From The Constitution, Wednesday, June 19, 1861 (volume 24, number 1225)

Harper’s Ferry Evacuated

On Friday morning the rebels evacuated Harper’s Ferry. They blew up the bridge across the Potomac with gunpowder, and went away down the road to Winchester destroying every thing they could not carry away with them, tearing up the railroad track and burning the bridges as they went.

Battle Near Great BethelGen. Butler’s Official Report of the Battle

Head-quarters, Department of Virginia, Fortress Monroe, June 10, 1861

To Lieutenant-General Scott :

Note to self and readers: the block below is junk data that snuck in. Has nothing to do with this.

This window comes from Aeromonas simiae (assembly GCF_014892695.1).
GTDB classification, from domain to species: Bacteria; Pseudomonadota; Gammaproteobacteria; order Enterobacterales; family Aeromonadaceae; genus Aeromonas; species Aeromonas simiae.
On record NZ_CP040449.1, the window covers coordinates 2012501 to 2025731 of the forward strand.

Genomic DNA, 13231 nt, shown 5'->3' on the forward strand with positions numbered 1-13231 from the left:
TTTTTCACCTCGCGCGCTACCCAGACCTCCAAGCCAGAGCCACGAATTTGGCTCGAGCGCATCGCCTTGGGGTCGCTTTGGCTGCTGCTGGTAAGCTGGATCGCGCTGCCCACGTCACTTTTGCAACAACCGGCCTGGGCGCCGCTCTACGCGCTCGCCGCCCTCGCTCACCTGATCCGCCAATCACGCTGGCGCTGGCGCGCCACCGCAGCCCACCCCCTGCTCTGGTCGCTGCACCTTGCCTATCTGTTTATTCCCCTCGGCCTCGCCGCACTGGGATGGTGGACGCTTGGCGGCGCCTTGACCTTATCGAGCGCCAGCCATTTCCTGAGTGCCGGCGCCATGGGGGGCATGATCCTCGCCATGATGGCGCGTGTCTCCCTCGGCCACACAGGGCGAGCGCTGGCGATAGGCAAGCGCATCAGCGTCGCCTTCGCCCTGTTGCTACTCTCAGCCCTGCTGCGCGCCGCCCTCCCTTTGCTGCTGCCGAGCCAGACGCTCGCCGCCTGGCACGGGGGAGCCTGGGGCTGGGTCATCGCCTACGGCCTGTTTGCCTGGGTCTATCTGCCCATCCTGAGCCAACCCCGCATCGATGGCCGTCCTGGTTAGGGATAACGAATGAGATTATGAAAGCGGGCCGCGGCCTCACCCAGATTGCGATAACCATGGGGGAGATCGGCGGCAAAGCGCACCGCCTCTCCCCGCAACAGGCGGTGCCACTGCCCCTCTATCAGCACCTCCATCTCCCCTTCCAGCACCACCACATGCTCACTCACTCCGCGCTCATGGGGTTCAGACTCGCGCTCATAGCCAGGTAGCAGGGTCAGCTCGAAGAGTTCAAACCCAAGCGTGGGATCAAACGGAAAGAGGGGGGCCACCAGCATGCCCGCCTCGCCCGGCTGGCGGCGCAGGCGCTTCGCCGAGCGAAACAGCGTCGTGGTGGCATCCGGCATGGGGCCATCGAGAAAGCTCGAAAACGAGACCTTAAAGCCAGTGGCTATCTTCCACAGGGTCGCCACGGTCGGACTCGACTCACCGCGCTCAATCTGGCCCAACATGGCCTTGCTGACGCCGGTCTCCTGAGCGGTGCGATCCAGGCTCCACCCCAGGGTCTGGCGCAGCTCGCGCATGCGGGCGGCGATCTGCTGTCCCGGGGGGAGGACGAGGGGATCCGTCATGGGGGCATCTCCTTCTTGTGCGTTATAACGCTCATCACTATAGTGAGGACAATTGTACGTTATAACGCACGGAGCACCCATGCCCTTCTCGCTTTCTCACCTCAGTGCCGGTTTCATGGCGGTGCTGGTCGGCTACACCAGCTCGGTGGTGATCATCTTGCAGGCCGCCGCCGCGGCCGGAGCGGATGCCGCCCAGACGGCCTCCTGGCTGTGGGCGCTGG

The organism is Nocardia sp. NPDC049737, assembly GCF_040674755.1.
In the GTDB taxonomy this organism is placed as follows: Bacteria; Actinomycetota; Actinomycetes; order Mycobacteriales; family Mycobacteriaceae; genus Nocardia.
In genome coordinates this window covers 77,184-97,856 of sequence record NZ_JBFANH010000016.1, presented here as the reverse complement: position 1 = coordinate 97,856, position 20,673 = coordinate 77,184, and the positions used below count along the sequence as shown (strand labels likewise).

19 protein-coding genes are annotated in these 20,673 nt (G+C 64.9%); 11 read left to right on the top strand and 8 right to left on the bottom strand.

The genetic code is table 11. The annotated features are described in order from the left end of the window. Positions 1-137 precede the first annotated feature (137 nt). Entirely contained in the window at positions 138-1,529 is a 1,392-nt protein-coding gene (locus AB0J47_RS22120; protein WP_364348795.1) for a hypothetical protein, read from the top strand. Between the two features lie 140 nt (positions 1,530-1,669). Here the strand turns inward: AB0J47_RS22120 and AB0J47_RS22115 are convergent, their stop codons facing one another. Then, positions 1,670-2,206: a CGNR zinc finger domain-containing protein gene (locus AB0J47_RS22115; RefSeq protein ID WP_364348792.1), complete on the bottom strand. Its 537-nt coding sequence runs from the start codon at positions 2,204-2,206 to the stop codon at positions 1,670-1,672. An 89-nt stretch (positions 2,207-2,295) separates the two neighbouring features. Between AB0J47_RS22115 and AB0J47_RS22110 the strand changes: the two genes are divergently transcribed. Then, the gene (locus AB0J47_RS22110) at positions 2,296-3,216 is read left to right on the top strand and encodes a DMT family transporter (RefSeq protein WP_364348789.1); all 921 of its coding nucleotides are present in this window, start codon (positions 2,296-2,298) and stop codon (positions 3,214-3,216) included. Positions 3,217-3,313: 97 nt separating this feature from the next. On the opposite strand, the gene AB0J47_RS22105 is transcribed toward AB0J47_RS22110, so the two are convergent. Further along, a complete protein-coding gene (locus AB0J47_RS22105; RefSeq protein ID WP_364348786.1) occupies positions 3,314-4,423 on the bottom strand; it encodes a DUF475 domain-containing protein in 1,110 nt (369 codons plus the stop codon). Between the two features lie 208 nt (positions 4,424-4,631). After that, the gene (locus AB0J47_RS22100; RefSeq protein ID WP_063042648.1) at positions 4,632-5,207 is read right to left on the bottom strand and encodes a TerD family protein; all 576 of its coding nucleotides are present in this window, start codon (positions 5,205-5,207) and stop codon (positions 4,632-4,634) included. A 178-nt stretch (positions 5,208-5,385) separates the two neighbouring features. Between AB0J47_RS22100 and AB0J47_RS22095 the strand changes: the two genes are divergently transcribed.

General: Having learned that the enemy had established an outpost of some strength at a place called Little Bethel, a small church about eight miles from Newport News, and the same distance from Hampton, from whence they were accustomed nightly to advance both on Newport News and the picket guards of Hampton to annoy them, and also from whence they had come down in small squads of cavalry and taken a number of Union men, some of whom had the safeguard and protection of the troops of the United States, and forced them into the rebel ranks, and that they were also gathering up the slaves of citizens who had moved away and left their farms in charge of their negroes, carrying them to work in intrenchments [sic] at Williamsburgh and Yorktown, I had determined to send up a force to drive them back and destroy their camp, the headquarters of which was this small church. I had also learned that at a place a little further on, on the road to Yorktown, was an outwork of the rebels, on the Hampton side of a place called Big Bethel, a large church, near the head of the north branch of the Back River, and that here was a very considerable rendezvous, with works of more or less strength in process of erection, and from this point the whole country was laid under contribution.